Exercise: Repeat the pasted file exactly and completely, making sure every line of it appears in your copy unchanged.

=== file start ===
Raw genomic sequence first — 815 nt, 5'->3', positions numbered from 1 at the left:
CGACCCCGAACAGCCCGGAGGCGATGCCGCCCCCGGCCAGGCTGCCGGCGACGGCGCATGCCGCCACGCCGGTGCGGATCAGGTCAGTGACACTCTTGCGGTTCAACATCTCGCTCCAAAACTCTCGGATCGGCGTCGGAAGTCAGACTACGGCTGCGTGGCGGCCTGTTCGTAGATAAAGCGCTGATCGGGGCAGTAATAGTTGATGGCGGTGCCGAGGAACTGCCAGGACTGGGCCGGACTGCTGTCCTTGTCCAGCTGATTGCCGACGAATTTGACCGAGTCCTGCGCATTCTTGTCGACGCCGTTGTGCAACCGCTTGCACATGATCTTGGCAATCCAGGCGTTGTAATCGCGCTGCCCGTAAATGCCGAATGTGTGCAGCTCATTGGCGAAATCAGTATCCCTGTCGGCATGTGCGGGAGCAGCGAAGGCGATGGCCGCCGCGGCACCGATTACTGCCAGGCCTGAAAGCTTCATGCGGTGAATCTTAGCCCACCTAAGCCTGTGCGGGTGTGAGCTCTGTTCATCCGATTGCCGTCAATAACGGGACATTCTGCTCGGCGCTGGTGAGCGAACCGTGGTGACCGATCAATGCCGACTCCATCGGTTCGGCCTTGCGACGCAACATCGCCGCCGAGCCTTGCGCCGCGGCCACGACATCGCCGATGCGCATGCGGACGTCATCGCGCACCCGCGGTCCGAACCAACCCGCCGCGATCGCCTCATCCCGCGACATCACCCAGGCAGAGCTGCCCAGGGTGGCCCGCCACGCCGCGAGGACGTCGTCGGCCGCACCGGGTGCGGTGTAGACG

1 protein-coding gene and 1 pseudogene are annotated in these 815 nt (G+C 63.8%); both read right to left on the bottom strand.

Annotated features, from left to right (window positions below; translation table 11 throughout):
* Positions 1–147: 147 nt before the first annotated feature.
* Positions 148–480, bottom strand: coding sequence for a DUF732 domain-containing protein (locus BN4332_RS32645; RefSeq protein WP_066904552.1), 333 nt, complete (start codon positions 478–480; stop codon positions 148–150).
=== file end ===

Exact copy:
Raw genomic sequence first — 815 nt, 5'->3', positions numbered from 1 at the left:
CGACCCCGAACAGCCCGGAGGCGATGCCGCCCCCGGCCAGGCTGCCGGCGACGGCGCATGCCGCCACGCCGGTGCGGATCAGGTCAGTGACACTCTTGCGGTTCAACATCTCGCTCCAAAACTCTCGGATCGGCGTCGGAAGTCAGACTACGGCTGCGTGGCGGCCTGTTCGTAGATAAAGCGCTGATCGGGGCAGTAATAGTTGATGGCGGTGCCGAGGAACTGCCAGGACTGGGCCGGACTGCTGTCCTTGTCCAGCTGATTGCCGACGAATTTGACCGAGTCCTGCGCATTCTTGTCGACGCCGTTGTGCAACCGCTTGCACATGATCTTGGCAATCCAGGCGTTGTAATCGCGCTGCCCGTAAATGCCGAATGTGTGCAGCTCATTGGCGAAATCAGTATCCCTGTCGGCATGTGCGGGAGCAGCGAAGGCGATGGCCGCCGCGGCACCGATTACTGCCAGGCCTGAAAGCTTCATGCGGTGAATCTTAGCCCACCTAAGCCTGTGCGGGTGTGAGCTCTGTTCATCCGATTGCCGTCAATAACGGGACATTCTGCTCGGCGCTGGTGAGCGAACCGTGGTGACCGATCAATGCCGACTCCATCGGTTCGGCCTTGCGACGCAACATCGCCGCCGAGCCTTGCGCCGCGGCCACGACATCGCCGATGCGCATGCGGACGTCATCGCGCACCCGCGGTCCGAACCAACCCGCCGCGATCGCCTCATCCCGCGACATCACCCAGGCAGAGCTGCCCAGGGTGGCCCGCCACGCCGCGAGGACGTCGTCGGCCGCACCGGGTGCGGTGTAGACG

1 protein-coding gene and 1 pseudogene are annotated in these 815 nt (G+C 63.8%); both read right to left on the bottom strand.

Annotated features, from left to right (window positions below; translation table 11 throughout):
* Positions 1–147: 147 nt before the first annotated feature.
* Positions 148–480, bottom strand: coding sequence for a DUF732 domain-containing protein (locus BN4332_RS32645; RefSeq protein WP_066904552.1), 333 nt, complete (start codon positions 478–480; stop codon positions 148–150).